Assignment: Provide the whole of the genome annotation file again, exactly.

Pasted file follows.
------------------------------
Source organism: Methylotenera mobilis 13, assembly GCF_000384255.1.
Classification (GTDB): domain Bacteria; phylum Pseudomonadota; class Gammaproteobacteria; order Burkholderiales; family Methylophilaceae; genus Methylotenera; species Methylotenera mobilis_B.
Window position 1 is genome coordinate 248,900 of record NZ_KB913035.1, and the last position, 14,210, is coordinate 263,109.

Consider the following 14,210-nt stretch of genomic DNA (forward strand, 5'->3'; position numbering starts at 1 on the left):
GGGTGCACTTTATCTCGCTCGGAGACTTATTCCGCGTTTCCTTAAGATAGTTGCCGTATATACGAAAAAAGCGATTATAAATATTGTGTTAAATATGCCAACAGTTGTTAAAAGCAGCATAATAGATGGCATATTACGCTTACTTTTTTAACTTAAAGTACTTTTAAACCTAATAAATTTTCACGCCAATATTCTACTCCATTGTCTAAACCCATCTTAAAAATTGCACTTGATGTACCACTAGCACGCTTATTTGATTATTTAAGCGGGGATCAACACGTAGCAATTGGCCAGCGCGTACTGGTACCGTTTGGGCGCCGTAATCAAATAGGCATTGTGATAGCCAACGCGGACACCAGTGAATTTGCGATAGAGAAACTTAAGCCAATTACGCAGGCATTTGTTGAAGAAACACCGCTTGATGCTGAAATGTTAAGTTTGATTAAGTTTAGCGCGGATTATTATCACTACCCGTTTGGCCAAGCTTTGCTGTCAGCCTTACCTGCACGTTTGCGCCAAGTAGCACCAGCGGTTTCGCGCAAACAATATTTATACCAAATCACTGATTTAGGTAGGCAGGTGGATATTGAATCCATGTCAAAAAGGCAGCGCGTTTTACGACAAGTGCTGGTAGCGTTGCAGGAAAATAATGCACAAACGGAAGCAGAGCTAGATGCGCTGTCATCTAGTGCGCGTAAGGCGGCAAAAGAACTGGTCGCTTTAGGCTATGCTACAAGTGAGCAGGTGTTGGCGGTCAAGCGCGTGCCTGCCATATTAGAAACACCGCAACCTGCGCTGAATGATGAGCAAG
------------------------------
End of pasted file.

Source organism: Methylotenera mobilis 13, assembly GCF_000384255.1.
Classification (GTDB): domain Bacteria; phylum Pseudomonadota; class Gammaproteobacteria; order Burkholderiales; family Methylophilaceae; genus Methylotenera; species Methylotenera mobilis_B.
Window position 1 is genome coordinate 248,900 of record NZ_KB913035.1, and the last position, 14,210, is coordinate 263,109.

Consider the following 14,210-nt stretch of genomic DNA (forward strand, 5'->3'; position numbering starts at 1 on the left):
GGGTGCACTTTATCTCGCTCGGAGACTTATTCCGCGTTTCCTTAAGATAGTTGCCGTATATACGAAAAAAGCGATTATAAATATTGTGTTAAATATGCCAACAGTTGTTAAAAGCAGCATAATAGATGGCATATTACGCTTACTTTTTTAACTTAAAGTACTTTTAAACCTAATAAATTTTCACGCCAATATTCTACTCCATTGTCTAAACCCATCTTAAAAATTGCACTTGATGTACCACTAGCACGCTTATTTGATTATTTAAGCGGGGATCAACACGTAGCAATTGGCCAGCGCGTACTGGTACCGTTTGGGCGCCGTAATCAAATAGGCATTGTGATAGCCAACGCGGACACCAGTGAATTTGCGATAGAGAAACTTAAGCCAATTACGCAGGCATTTGTTGAAGAAACACCGCTTGATGCTGAAATGTTAAGTTTGATTAAGTTTAGCGCGGATTATTATCACTACCCGTTTGGCCAAGCTTTGCTGTCAGCCTTACCTGCACGTTTGCGCCAAGTAGCACCAGCGGTTTCGCGCAAACAATATTTATACCAAATCACTGATTTAGGTAGGCAGGTGGATATTGAATCCATGTCAAAAAGGCAGCGCGTTTTACGACAAGTGCTGGTAGCGTTGCAGGAAAATAATGCACAAACGGAAGCAGAGCTAGATGCGCTGTCATCTAGTGCGCGTAAGGCGGCAAAAGAACTGGTCGCTTTAGGCTATGCTACAAGTGAGCAGGTGTTGGCGGTCAAGCGCGTGCCTGCCATATTAGAAACACCGCAACCTGCGCTGAATGATGAGCAAG